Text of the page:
Funds crunch hits Delhi’s oldest church repair
Delhi: The oldest church in the Indian capital, Saint James, was all set to get a complete face-lift after the restoration work started earlier this year, but the plan might not reach the finishing line now due to lack of funds.
Built in 1836, the church is a major landmark in the Kashmere Gate area. The church committee had directed the Indian National Trust for Art and Cultural Heritage (INTACH) to create a Detailed Project Report, which was submitted in April, 2016. The first phase of restoration started in March, 2017.
However, the crucial part B of Phase I, which involves waterproofing the terrace that was damaged by water, was abandoned midway. The church committee even wrote to the Governor of Delhi and some overseas organisations, asking for funds. But as of today, the work, which requires Rs 2.7 crore more, remains suspended.
The 180-year-old colonial structure with classical architecture and a Florentine dome is historically significant. Over a period of time, the rising pollution and vibrations due to trains passing nearby have left the building vulnerable to damages. Every two-three years, the church committee gets it painted, but the damage due to the underground Metro tunnels has caused havoc to its structure. The two tunnels are only 15 and 35 m away from the church.
Kamal Baluja, Chairman of the Church Conservation Committee, said, “We realise that the church needs urgent attention. That is why he had collaborated with INTACH. The part A of Phase I, which involved stabilising the structure and taking care of the damages caused over the years, is complete. A four-feet construction below the surface, around the boundary wall, has been finished.”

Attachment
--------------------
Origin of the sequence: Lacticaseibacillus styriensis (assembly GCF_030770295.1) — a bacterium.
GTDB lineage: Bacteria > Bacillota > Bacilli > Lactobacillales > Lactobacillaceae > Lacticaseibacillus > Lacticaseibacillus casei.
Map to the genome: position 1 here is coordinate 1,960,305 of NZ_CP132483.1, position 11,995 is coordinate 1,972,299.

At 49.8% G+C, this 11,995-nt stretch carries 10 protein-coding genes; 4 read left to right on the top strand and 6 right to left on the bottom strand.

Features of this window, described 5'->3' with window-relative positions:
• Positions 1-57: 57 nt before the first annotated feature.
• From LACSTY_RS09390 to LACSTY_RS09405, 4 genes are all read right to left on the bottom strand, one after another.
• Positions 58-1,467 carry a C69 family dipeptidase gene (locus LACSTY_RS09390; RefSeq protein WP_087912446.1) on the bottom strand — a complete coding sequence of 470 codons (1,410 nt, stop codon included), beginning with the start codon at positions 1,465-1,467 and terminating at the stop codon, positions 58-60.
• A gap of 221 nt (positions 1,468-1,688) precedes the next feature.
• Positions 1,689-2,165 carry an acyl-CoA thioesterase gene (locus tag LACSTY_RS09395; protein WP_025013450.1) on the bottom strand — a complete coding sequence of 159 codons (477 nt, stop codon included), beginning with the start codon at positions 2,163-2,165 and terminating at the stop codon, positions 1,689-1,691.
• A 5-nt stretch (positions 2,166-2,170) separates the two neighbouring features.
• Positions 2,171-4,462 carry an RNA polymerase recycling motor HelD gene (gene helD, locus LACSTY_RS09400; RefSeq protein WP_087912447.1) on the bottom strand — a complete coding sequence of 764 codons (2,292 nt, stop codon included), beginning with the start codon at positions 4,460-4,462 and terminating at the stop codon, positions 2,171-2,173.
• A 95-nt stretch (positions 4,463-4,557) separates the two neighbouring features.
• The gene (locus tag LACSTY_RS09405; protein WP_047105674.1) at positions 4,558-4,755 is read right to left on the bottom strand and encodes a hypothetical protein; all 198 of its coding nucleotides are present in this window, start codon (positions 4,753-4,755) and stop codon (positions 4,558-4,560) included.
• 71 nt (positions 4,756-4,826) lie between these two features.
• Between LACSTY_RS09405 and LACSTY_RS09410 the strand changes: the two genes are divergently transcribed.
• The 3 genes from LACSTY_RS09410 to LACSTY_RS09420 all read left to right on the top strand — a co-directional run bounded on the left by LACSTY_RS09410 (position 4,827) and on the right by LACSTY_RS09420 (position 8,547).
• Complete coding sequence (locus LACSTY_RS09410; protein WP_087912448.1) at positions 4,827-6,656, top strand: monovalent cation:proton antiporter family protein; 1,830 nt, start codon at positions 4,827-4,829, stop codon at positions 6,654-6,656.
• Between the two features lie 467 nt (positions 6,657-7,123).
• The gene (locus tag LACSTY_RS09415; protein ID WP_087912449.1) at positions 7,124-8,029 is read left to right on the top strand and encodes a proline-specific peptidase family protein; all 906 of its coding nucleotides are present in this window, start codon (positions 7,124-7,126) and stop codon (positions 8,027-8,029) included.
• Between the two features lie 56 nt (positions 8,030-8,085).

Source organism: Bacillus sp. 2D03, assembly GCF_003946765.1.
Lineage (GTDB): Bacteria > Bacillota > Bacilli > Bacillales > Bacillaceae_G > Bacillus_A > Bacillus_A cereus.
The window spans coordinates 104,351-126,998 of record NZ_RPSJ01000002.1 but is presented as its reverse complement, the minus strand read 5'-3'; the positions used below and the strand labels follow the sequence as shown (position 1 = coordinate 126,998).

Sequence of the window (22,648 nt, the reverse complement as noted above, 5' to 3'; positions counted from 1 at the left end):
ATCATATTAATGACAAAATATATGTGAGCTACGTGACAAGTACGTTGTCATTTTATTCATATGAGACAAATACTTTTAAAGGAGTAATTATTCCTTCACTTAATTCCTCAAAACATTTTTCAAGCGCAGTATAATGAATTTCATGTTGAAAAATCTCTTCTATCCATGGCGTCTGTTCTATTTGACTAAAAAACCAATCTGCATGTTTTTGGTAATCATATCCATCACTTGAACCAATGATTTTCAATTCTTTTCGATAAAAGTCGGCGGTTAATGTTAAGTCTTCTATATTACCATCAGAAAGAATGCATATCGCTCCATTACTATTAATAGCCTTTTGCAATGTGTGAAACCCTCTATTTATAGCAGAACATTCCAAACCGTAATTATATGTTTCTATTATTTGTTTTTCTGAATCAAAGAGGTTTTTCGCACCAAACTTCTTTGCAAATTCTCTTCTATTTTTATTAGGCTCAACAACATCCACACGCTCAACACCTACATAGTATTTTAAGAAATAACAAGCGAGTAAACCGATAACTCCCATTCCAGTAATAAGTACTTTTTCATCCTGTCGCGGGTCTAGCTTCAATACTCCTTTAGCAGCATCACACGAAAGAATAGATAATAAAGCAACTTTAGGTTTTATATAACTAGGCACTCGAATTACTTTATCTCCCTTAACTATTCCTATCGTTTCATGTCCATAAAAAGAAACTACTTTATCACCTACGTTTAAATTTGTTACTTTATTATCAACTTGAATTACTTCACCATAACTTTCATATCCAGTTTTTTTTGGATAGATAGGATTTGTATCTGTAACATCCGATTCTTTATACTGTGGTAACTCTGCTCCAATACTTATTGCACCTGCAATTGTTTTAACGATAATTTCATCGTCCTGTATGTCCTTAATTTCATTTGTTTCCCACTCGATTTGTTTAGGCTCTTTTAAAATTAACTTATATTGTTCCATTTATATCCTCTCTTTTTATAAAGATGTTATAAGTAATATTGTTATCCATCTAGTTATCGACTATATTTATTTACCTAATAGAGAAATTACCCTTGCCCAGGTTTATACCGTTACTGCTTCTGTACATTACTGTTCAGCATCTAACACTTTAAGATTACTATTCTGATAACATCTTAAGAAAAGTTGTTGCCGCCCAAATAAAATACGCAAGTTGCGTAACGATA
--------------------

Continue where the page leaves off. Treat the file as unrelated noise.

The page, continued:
“This part cost us Rs 50 lakh. After that, we had to stop the work. Part B of Phase I requires Rs 38 lakh and the complete restoration, including Phase II, requires Rs 2.7 crore,” he said.
When queried, an INTACH source said, “This structure has a rich past. We hope that the church generates enough funds to get the work done without any disruption. It requires intense conservation as decades of work has caused damages. It requires careful work to maintain its authenticity and integrity. The church is a living testimony to events of the last 150 years in the city.”
Some valuable objects, which have high antiquarian value and need to be restored using scientific methods, also belong to the church. The list includes original European stained-glass windows depicting the crucifixion, ascension of Christ and his resurrection, a painting titled ‘The Prodigal Son’, original work of Italian painter Pompeo Batani, a processional cross gifted by Lord Irwin, a rare pipe organ gifted by T Ralph in 1899, and a church bell.